The RAAF took over Lowood again in September 1942, and by February 1943 Lowood was being developed as an Operational Base (OB), with Coominya No 2 as ancillary landing ground. By 23 May 1943 the MRC was still working on taxiways to the hideouts and by 30 May work had started on a new Wireless Telegraphy (W/T) Transmitting building and a new Operations building. Both of these facilities were of semi-underground reinforced concrete construction, with a curved roof section. The W/T Transmitting building, with a shorter curved roof section than the Operations building, was located about 4km east of the airfield.
The Operations building, sited on the north slope of Mount Tarampa overlooking the airfield, was about 35m by 7m and was camouflaged to resemble a farmhouse. The land was acquired around late January 1943, and three masts forming a triangle around the building are indicated on plans from April 1943. The site was about a kilometre drive south of the entrance to the airfield’s camp area. There was also an observation post near the summit of Mount Tarampa, reached by a gazetted easement which passed just to the west of the Operations building.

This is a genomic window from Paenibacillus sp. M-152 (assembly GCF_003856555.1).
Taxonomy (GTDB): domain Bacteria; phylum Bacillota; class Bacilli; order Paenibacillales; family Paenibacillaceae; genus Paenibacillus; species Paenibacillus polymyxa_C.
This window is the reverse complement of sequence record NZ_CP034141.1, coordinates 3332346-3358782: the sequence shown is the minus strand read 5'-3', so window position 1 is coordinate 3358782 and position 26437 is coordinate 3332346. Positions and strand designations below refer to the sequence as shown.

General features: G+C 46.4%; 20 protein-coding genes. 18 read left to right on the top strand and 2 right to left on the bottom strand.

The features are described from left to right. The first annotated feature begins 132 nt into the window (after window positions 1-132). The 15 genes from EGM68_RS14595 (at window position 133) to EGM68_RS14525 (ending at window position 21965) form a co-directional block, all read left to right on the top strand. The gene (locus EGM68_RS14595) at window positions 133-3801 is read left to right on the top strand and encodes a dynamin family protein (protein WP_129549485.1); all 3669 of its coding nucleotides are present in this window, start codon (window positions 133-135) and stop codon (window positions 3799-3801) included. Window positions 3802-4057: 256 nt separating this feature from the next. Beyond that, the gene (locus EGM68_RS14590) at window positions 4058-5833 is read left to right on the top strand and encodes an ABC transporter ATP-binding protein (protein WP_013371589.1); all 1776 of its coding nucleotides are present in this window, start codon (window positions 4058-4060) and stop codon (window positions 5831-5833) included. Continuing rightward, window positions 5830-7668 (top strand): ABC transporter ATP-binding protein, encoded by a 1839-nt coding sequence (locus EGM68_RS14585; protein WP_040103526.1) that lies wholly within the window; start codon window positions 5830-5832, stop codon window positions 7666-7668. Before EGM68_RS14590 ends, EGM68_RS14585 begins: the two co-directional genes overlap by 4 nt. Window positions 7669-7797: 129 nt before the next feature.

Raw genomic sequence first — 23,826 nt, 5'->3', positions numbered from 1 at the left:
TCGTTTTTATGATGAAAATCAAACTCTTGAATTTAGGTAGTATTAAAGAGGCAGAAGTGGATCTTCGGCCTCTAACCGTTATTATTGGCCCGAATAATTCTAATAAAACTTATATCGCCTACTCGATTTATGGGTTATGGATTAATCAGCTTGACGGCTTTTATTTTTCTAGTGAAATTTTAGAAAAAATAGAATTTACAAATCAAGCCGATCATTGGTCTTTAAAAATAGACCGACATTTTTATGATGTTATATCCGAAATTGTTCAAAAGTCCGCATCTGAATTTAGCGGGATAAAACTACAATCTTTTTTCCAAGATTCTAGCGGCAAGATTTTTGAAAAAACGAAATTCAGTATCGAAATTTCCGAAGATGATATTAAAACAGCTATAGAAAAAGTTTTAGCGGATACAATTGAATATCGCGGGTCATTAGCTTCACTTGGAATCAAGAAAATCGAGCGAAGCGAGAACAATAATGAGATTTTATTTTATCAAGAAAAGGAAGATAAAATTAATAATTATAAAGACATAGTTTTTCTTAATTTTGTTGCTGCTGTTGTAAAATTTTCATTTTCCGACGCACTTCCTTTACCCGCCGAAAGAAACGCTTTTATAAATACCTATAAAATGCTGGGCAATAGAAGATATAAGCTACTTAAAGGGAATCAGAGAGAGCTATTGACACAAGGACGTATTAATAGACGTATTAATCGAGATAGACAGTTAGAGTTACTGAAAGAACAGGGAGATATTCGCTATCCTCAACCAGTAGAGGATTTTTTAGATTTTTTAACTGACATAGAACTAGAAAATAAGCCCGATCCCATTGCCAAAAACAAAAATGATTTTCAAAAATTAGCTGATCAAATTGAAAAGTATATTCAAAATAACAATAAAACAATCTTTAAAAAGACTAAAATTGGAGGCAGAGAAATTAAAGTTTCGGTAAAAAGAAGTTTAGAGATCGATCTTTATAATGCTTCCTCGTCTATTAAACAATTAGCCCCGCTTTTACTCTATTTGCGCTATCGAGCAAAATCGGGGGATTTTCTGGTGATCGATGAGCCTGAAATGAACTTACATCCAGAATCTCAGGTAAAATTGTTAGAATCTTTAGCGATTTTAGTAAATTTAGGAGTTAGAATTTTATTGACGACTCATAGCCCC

By mid August 1943 the Operations building was close to the back-filling stage, and by December that year it and the Transmitting building were reported as 95% complete. Other semi-underground RAAF buildings in Queensland included in the report were the Stuart Fighter Sector HQ (extant) and the Zillmere Remote Receiving building (since demolished). However, fitting out of the two semi-underground buildings was still occurring in early 1945. With the threat of Japanese air attack on Lowood fairly remote at this point in the war, there was probably no rush to complete such buildings. On 9 December 1943 a conference at RAAF HQ had in fact decided, regarding the Lowood Operations building, that “owing to the very dispersed location of this building it may be regarded a shadow operations signals building only” (for use only under conditions of enemy attack).